After many years of playing along on other people's projects, some good, some great and some ... , I have formed myself a very small unconducted string orchestra. Its essentially a string quartet with double bass. I have uncovered several very talented musicians looking for a playing opportunity and we had our first rehearsal last week. We are enjoying the intimate ensemble, but may expand if required. We fancy ourselves as a

camerata

, and hope to invite soloists to join us to play. If you fancy yourself as a soloist, and have something that you would love to perform and would like an opportunity to perform, give me a call.

I finally understand my father's love of print music. The arrival of the above repertoire last week was very exciting. I find myself continuing to search for interesting musical possibilities.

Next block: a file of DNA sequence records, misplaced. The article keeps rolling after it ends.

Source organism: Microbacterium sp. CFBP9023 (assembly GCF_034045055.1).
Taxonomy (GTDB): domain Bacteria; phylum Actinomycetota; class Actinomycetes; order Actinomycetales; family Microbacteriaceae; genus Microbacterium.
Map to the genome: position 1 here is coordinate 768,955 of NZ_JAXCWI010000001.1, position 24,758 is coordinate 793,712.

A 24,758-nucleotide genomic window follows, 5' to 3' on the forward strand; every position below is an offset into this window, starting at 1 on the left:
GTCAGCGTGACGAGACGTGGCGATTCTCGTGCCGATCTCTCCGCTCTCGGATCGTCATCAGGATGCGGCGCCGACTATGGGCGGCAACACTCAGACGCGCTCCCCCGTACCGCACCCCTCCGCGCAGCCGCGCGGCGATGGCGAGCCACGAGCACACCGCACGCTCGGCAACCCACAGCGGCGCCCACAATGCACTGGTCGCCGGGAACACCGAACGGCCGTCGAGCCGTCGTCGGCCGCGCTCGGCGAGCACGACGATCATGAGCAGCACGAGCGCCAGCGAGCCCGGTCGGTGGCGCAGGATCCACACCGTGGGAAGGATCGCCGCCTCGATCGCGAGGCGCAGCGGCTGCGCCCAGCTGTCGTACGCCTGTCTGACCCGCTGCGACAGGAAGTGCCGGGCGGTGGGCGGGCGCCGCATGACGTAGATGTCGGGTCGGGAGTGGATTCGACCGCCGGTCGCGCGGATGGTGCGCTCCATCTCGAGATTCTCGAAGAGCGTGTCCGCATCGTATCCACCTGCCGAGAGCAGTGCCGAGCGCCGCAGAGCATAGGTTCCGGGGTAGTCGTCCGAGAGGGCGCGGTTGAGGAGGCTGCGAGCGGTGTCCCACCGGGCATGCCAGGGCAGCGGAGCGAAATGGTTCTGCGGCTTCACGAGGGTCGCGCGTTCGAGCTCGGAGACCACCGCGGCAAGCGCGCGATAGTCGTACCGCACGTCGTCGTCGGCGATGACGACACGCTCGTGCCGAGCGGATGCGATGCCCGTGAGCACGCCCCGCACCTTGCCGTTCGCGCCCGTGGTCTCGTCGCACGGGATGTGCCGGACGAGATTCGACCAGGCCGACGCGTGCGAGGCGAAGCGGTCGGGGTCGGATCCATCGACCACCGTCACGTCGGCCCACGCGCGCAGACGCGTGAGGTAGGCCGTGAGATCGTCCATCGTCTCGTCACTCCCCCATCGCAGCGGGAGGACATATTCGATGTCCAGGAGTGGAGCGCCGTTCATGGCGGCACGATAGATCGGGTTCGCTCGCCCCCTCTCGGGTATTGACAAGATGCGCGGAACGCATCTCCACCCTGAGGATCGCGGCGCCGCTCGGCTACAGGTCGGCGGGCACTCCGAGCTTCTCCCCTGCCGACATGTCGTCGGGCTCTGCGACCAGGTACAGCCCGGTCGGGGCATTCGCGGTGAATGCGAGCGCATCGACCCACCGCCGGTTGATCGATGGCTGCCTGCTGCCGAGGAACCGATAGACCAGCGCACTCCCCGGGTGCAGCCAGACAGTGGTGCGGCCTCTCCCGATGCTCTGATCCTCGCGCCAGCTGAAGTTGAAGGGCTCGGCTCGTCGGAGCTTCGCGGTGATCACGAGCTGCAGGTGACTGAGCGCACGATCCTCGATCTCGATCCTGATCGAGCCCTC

Viola in progress: My tone wood supplier in Germany spent a couple of weeks searching through his racks for this highly figured one piece maple viola wood. Based on the Andrea Gaurneri Conte Vitale 1676, it is a larger model at 16 1/4 inches with broad centre bout which should result in power and projection, at a yet manageable size.

Bass bow baguettes: BAM!

Much anticipated, long awaited, procured via a process involving nothing less than bureaucratic insanity. Number 1 Bass bow is long overdue but now underway, for my long-suffering maestro. It won't be long now Michael, I promise.

Cello Bow No. 1

Philip Smith


It's all go here in the small workshop. Two violins, a satisfyingly large model viola and a cello are all underway, not to mention the bow commissions impatiently waiting in the wings.